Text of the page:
2015 election campaign reveals flaws in rigid 'message track'
The federal election campaign took on a new focus last week... and a new urgency for many Canadians after that heart-wrenching photograph of young Alan Kurdi's lifeless body was spread right around the world.
It highlighted the plight of Syrian refugees and prompted questions about how much Canada is doing to help them.
Canadians wanted answers.
Yet, when Citizenship and Immigration Minister Chris Alexander appeared on CBC's Power and Politics, host Rosemary Barton found herself repeating the same question -- several times over.
This exchange in particular still has people talking.... talking about politicians' "talking points," and possible over-reliance on them.
We have convened three political strategists to consider the wisdom of the message tracks our politicians offer up:
- Robin Sears, former NDP Party Strategist and Principal at Earnscliffe Strategy, summed up his thoughts on the Power and Politics exchange in "The cost of mindless, heartless message control."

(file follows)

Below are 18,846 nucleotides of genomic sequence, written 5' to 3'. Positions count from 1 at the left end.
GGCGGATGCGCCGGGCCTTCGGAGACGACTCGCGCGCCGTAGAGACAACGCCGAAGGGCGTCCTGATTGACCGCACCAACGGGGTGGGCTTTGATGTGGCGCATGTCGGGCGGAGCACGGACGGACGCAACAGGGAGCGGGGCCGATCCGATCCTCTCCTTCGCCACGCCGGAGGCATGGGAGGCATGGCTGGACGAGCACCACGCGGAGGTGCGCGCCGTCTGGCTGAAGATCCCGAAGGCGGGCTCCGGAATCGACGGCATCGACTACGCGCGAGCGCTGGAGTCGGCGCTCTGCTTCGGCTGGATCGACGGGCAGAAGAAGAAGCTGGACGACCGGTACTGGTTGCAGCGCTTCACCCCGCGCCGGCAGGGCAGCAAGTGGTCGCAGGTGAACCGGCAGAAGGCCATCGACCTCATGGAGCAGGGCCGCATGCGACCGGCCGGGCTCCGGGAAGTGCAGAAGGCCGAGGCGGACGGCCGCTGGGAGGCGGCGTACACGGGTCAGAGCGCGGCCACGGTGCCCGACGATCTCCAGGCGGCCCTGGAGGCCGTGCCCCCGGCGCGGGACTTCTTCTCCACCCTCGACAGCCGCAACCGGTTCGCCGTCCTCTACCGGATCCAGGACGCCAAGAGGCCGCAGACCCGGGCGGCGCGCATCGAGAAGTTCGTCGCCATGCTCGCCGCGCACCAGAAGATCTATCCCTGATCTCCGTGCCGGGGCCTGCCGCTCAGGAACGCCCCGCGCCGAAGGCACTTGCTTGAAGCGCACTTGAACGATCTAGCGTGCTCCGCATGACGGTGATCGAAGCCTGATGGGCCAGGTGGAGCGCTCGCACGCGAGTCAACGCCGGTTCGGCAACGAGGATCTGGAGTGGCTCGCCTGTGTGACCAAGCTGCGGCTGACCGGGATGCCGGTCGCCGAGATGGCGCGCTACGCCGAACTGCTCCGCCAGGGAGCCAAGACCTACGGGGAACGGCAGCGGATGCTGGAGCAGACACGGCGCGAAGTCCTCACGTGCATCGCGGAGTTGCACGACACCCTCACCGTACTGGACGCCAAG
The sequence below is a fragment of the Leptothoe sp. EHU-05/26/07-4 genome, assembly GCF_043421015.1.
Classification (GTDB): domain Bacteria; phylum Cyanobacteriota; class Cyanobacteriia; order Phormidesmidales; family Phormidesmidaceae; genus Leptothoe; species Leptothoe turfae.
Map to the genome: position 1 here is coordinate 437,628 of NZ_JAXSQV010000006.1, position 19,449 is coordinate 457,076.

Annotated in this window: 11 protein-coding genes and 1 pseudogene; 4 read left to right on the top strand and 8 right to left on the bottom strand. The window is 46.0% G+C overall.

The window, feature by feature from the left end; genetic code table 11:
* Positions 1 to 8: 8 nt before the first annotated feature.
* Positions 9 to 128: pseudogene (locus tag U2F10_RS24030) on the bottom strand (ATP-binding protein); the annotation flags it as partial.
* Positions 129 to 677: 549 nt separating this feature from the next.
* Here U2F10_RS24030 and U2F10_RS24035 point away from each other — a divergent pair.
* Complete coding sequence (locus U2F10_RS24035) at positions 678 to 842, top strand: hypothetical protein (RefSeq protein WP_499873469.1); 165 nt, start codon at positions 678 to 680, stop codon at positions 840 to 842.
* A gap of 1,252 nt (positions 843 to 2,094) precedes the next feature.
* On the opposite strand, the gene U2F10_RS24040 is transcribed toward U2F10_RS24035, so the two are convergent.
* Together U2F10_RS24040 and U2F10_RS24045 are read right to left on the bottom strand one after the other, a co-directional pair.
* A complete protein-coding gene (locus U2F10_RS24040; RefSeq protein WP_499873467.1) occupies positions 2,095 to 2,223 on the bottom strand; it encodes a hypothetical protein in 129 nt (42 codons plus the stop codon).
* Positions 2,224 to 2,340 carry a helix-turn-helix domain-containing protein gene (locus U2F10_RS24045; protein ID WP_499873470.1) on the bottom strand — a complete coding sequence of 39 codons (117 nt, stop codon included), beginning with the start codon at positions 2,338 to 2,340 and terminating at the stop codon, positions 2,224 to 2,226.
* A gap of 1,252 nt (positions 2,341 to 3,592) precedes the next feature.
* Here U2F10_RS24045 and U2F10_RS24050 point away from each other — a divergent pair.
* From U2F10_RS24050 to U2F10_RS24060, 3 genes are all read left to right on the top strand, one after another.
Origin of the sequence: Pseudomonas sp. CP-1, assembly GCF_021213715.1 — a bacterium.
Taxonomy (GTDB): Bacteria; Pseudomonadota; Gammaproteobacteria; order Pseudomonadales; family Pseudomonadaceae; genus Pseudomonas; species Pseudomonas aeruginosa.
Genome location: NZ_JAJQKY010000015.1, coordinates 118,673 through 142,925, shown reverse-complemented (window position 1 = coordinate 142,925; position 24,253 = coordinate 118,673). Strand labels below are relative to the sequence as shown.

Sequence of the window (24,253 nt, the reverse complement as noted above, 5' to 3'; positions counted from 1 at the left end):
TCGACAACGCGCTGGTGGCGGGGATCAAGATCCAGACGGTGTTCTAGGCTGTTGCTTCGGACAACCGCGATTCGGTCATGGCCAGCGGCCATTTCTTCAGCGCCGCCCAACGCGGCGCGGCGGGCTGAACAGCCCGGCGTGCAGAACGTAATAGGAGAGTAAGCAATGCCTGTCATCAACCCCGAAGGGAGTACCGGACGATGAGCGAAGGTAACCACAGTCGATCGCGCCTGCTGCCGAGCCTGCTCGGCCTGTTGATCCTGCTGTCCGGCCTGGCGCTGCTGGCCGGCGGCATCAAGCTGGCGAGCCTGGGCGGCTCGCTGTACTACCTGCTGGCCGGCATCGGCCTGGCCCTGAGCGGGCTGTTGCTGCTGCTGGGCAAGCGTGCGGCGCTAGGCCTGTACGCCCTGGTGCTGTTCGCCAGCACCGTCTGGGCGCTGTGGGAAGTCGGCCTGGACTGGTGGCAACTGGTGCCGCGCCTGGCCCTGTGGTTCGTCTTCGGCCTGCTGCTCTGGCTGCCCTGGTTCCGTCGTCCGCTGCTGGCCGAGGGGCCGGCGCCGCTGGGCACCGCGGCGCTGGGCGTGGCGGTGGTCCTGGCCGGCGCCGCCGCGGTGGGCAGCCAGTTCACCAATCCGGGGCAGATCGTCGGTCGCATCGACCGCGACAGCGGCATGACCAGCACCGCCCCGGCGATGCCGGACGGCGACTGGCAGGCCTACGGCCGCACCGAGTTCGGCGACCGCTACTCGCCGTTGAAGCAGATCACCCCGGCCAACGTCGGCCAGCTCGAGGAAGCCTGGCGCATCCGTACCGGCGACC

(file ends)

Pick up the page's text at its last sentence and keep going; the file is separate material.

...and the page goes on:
- Tim Powers is a Conservative strategist and Vice-Chair of Summa Strategies.
- Brooke Jeffrey is a former Liberal strategist and author of of "Dismantling Canada".
This segment was produced by The Current's Sarah Grant. Ines Colabrese and Marc Apollonio.
Donald Trump: 'Outlaw Teleprompters For Presidential Candidates'
On the topic of politicians who stay relentlessly "on message."
Donald Trump would seem to be a politician who's not afraid to go "off script." And perhaps that accounts for some of his popularity. He is currently leading the pack of 2016 would-be Republican presidential candidates.
On the campaign trail last month, you decide if Donald Trump whether his uncalculated style, is calculated or not.